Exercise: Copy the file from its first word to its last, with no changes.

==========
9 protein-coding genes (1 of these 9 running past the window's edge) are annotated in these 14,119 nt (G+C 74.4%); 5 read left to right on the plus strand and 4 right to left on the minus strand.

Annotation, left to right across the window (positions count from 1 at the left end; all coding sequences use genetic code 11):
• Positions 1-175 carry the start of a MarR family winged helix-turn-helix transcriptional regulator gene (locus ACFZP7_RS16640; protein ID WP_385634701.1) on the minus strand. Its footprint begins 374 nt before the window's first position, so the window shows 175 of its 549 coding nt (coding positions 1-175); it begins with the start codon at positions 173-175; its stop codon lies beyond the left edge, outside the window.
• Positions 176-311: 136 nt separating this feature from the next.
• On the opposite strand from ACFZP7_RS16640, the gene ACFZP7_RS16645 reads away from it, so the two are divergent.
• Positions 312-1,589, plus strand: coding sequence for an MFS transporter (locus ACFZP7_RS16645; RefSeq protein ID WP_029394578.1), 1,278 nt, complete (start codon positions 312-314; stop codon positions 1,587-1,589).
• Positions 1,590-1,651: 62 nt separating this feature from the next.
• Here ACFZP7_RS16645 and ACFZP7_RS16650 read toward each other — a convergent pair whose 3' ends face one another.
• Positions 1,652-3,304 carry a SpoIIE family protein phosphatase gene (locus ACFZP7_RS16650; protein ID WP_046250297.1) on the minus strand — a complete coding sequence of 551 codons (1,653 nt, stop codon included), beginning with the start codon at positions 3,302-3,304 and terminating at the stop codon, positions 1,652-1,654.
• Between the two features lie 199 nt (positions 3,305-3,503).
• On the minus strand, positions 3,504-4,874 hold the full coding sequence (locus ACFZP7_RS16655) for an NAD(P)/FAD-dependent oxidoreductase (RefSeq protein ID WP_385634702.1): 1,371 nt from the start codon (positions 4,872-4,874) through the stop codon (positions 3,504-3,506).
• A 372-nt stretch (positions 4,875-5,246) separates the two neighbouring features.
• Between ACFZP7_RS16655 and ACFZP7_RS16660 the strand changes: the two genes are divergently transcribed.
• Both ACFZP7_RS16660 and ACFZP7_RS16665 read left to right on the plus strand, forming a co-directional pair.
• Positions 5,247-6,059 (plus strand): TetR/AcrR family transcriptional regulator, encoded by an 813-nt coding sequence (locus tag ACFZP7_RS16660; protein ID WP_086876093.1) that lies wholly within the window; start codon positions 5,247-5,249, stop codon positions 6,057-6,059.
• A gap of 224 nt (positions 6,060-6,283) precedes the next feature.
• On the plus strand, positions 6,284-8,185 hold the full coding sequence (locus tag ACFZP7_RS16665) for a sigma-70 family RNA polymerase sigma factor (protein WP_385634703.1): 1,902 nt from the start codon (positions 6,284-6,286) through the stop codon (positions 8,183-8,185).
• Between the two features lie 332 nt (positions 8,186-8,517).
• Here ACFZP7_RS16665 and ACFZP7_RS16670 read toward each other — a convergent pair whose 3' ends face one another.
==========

9 protein-coding genes (1 of these 9 running past the window's edge) are annotated in these 14,119 nt (G+C 74.4%); 5 read left to right on the plus strand and 4 right to left on the minus strand.

Annotation, left to right across the window (positions count from 1 at the left end; all coding sequences use genetic code 11):
• Positions 1-175 carry the start of a MarR family winged helix-turn-helix transcriptional regulator gene (locus ACFZP7_RS16640; protein ID WP_385634701.1) on the minus strand. Its footprint begins 374 nt before the window's first position, so the window shows 175 of its 549 coding nt (coding positions 1-175); it begins with the start codon at positions 173-175; its stop codon lies beyond the left edge, outside the window.
• Positions 176-311: 136 nt separating this feature from the next.
• On the opposite strand from ACFZP7_RS16640, the gene ACFZP7_RS16645 reads away from it, so the two are divergent.
• Positions 312-1,589, plus strand: coding sequence for an MFS transporter (locus ACFZP7_RS16645; RefSeq protein ID WP_029394578.1), 1,278 nt, complete (start codon positions 312-314; stop codon positions 1,587-1,589).
• Positions 1,590-1,651: 62 nt separating this feature from the next.
• Here ACFZP7_RS16645 and ACFZP7_RS16650 read toward each other — a convergent pair whose 3' ends face one another.
• Positions 1,652-3,304 carry a SpoIIE family protein phosphatase gene (locus ACFZP7_RS16650; protein ID WP_046250297.1) on the minus strand — a complete coding sequence of 551 codons (1,653 nt, stop codon included), beginning with the start codon at positions 3,302-3,304 and terminating at the stop codon, positions 1,652-1,654.
• Between the two features lie 199 nt (positions 3,305-3,503).
• On the minus strand, positions 3,504-4,874 hold the full coding sequence (locus ACFZP7_RS16655) for an NAD(P)/FAD-dependent oxidoreductase (RefSeq protein ID WP_385634702.1): 1,371 nt from the start codon (positions 4,872-4,874) through the stop codon (positions 3,504-3,506).
• A 372-nt stretch (positions 4,875-5,246) separates the two neighbouring features.
• Between ACFZP7_RS16655 and ACFZP7_RS16660 the strand changes: the two genes are divergently transcribed.
• Both ACFZP7_RS16660 and ACFZP7_RS16665 read left to right on the plus strand, forming a co-directional pair.
• Positions 5,247-6,059 (plus strand): TetR/AcrR family transcriptional regulator, encoded by an 813-nt coding sequence (locus tag ACFZP7_RS16660; protein ID WP_086876093.1) that lies wholly within the window; start codon positions 5,247-5,249, stop codon positions 6,057-6,059.
• A gap of 224 nt (positions 6,060-6,283) precedes the next feature.
• On the plus strand, positions 6,284-8,185 hold the full coding sequence (locus tag ACFZP7_RS16665) for a sigma-70 family RNA polymerase sigma factor (protein WP_385634703.1): 1,902 nt from the start codon (positions 6,284-6,286) through the stop codon (positions 8,183-8,185).
• Between the two features lie 332 nt (positions 8,186-8,517).
• Here ACFZP7_RS16665 and ACFZP7_RS16670 read toward each other — a convergent pair whose 3' ends face one another.